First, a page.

As we confront complex issues like climate change, sustainable energy, and equitable access to food and healthcare, one throughline is constant: progress and innovation are inextricably linked.
Since then, the Foundation has worked to build supportive, equitable environments for inventors and entrepreneurs as they design and develop solutions for a better future.
To commemorate National Inventors’ Day for 2022, we’re spotlighting ten inventors who are striving to make a positive impact around the world.
These inventors range in age, profession, and background, but they do have some things in common: they’re all pushing the boundaries of innovation, and inviting the next generation to follow in their footsteps.
First-generation college student Blake Turner ranks climate change as the biggest issue facing his generation. That’s why he rose to the challenge when his college chemistry teacher assigned a climate-themed project. A car enthusiast, Turner successfully designed and built a hydrogen conversion kit (using his own classic Corvair as a prototype) that can transform any gasoline-burning engine into one that burns zero-carbon hydrogen instead — making it easier and cheaper for more people to own an eco-friendly car.
MIT professor, physician, and patent-holding inventor Sangeeta Bhatia is developing cutting-edge microtechnology — biological sensors that help in early detection and treatment of liver and lung cancers. The founder of five startups, Bhatia is a dedicated mentor who encourages young women to follow suit. In 2020, she became one of only 25 people who have been elected to all three National Academies — Science, Engineering, and Medicine.
How do you solve chronic, widespread health problems in places where resources are scarce? This question led medical student Abhishek Sen to co-found Biosense, a company delivering disease detection technology to communities in rural India. Sen saw firsthand how a lack of testing leads to an increase in cases of illnesses from anemia and diabetes, and is creating affordable and accessible diagnostic devices to address this health inequity. Biosense was also heavily involved in distributing COVID-19 testing kits to underserved populations in India to compensate for disrupted global supply chains during the pandemic.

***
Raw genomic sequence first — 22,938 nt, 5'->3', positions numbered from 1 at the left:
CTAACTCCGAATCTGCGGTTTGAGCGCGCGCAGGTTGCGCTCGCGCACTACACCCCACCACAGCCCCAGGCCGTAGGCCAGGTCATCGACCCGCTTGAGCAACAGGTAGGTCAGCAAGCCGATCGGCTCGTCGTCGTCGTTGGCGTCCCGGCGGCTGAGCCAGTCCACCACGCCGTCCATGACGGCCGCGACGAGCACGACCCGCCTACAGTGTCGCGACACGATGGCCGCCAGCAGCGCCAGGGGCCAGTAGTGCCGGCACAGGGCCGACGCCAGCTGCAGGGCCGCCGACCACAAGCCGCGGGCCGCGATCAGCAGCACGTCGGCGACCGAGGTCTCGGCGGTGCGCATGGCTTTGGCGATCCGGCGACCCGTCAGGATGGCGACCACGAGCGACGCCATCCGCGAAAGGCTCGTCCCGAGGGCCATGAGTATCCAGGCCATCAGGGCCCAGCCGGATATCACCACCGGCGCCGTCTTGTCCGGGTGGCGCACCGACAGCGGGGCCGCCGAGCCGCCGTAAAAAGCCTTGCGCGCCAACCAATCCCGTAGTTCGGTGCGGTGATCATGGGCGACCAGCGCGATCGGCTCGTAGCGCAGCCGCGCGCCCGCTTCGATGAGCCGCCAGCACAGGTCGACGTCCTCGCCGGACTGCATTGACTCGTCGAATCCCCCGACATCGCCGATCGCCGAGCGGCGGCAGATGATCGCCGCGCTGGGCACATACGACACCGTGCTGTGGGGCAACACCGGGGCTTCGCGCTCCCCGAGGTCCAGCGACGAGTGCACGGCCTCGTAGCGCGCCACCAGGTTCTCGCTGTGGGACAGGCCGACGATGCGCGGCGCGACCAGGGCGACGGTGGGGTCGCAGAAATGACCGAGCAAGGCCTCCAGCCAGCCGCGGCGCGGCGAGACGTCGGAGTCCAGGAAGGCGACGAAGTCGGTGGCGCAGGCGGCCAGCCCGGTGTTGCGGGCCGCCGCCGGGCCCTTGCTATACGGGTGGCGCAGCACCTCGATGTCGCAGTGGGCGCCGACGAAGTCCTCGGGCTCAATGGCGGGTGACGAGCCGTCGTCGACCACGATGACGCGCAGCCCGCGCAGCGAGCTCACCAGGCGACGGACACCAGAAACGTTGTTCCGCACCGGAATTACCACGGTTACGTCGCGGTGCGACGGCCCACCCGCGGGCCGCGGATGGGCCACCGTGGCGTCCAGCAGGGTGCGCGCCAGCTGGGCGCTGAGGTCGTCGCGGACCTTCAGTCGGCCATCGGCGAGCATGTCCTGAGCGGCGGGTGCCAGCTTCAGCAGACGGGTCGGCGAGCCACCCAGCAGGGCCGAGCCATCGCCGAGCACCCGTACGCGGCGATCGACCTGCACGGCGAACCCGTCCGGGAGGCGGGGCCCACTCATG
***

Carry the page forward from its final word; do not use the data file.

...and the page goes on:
Biomedical engineer, author, and two-time patent holder Arlyne Simon is a passionate advocate for recruiting more women of color in STEM. As a graduate student at the University of Michigan, Simon experimented with polymer science and its applications in biomedical engineering, leading to the invention of a blood test that detects when cancer patients are rejecting a bone marrow transplant. Simon is also the author of the children’s book series, “Abby Invents,” which introduces youth to the invention process in a fun and relevant way.
U.S. Army veteran Rory Cooper is a groundbreaking inventor who has revolutionized wheelchair design, and made inventing for greater accessibility and mobility his mission. After sustaining a spinal cord injury while in the military, he became an engineer focused on designing life-enabling assistive technologies. With dozens of patents, Cooper joined the ranks of Nikola Tesla when he received his own inventor trading card from the U.S. Patent and Trademark Office. He is also an avid athlete and Paralympic medalist.